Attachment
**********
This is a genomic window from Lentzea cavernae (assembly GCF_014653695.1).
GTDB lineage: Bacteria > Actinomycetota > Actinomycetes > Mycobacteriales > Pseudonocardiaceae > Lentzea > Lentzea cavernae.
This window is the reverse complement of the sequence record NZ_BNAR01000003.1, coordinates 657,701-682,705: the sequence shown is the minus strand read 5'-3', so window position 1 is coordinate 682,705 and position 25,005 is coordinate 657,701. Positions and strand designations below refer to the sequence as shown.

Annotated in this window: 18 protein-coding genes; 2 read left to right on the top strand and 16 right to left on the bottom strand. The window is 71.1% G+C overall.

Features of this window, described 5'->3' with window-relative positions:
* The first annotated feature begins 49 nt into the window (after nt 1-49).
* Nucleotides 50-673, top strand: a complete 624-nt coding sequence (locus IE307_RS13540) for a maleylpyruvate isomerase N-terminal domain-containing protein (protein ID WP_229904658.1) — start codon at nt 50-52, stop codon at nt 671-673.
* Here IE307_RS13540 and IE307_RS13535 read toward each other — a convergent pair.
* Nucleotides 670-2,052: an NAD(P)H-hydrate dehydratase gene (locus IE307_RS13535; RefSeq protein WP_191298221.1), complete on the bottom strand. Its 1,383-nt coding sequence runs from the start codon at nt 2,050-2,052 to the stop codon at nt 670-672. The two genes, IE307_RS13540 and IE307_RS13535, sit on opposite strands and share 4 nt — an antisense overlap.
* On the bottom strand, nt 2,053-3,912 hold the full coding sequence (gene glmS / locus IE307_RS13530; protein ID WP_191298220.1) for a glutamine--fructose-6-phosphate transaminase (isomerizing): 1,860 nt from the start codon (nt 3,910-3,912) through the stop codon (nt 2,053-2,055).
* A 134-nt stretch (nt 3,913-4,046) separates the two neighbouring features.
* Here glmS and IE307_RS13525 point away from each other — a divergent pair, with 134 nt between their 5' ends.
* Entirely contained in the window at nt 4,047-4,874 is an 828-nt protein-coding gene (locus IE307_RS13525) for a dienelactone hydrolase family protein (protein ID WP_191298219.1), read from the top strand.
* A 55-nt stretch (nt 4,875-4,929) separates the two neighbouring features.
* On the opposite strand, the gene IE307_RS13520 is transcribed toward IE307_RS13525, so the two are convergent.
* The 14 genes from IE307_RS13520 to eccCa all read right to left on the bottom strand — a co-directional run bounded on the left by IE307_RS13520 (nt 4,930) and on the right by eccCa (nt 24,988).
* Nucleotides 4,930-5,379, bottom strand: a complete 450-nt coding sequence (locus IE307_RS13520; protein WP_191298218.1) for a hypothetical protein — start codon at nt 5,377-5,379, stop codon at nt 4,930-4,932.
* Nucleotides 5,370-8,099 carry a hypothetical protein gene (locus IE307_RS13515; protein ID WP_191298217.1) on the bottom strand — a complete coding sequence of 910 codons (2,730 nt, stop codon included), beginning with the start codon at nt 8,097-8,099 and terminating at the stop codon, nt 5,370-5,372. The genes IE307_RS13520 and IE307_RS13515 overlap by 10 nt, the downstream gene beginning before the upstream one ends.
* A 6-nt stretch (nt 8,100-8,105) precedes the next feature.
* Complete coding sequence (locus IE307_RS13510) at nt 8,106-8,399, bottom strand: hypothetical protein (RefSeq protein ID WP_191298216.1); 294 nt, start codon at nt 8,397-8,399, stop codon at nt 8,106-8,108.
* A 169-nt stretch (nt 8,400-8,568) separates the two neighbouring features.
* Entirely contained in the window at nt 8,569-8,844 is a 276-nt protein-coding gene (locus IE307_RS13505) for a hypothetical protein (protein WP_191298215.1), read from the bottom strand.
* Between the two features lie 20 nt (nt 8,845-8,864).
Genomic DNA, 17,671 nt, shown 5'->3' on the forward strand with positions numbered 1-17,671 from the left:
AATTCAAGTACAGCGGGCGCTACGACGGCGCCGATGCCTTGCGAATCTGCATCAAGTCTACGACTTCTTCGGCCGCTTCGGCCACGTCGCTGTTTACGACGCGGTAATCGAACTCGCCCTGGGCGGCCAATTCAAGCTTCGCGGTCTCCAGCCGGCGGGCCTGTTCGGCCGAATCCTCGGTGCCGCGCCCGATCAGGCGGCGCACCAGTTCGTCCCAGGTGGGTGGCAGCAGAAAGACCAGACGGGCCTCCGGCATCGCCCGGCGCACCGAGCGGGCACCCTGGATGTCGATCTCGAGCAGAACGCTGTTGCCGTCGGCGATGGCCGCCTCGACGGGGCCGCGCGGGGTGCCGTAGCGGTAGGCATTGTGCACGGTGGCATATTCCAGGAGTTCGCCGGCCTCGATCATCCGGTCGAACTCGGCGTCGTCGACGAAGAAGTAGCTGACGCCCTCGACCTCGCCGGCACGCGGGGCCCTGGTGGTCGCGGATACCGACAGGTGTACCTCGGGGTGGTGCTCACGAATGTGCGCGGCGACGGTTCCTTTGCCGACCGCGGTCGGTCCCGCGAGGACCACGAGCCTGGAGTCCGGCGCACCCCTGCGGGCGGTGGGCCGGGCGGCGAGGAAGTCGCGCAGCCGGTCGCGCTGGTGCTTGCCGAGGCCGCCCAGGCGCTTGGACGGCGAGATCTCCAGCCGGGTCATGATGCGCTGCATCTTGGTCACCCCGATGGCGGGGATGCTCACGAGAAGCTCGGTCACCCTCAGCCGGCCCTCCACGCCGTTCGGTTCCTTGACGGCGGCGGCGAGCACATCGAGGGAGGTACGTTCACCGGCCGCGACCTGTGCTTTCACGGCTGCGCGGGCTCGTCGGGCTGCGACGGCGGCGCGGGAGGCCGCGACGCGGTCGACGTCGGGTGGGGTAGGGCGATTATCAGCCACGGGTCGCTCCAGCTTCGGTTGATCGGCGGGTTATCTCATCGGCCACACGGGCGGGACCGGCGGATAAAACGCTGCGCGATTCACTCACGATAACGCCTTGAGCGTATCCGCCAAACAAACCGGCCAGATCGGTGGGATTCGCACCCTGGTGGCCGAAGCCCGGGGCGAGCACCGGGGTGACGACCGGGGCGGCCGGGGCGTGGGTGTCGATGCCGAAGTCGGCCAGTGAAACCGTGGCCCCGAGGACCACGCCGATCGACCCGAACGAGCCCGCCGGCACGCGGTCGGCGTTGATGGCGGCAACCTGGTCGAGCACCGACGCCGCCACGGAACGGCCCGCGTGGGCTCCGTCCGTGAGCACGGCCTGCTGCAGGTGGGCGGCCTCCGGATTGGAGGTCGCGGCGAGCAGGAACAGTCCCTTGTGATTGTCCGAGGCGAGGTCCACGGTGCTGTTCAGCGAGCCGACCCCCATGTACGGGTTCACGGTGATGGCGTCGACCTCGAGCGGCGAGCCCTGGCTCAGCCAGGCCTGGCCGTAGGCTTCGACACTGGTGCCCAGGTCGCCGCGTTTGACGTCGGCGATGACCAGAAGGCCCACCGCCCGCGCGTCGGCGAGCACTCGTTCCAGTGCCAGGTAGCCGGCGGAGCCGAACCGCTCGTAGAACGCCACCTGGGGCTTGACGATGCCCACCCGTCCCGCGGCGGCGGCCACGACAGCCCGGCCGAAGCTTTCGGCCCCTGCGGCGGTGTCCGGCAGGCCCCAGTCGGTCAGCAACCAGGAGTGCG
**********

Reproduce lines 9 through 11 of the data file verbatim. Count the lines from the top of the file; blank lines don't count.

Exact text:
* Nucleotides 670-2,052: an NAD(P)H-hydrate dehydratase gene (locus IE307_RS13535; RefSeq protein WP_191298221.1), complete on the bottom strand. Its 1,383-nt coding sequence runs from the start codon at nt 2,050-2,052 to the stop codon at nt 670-672. The two genes, IE307_RS13540 and IE307_RS13535, sit on opposite strands and share 4 nt — an antisense overlap.
* On the bottom strand, nt 2,053-3,912 hold the full coding sequence (gene glmS / locus IE307_RS13530; protein ID WP_191298220.1) for a glutamine--fructose-6-phosphate transaminase (isomerizing): 1,860 nt from the start codon (nt 3,910-3,912) through the stop codon (nt 2,053-2,055).
* A 134-nt stretch (nt 3,913-4,046) separates the two neighbouring features.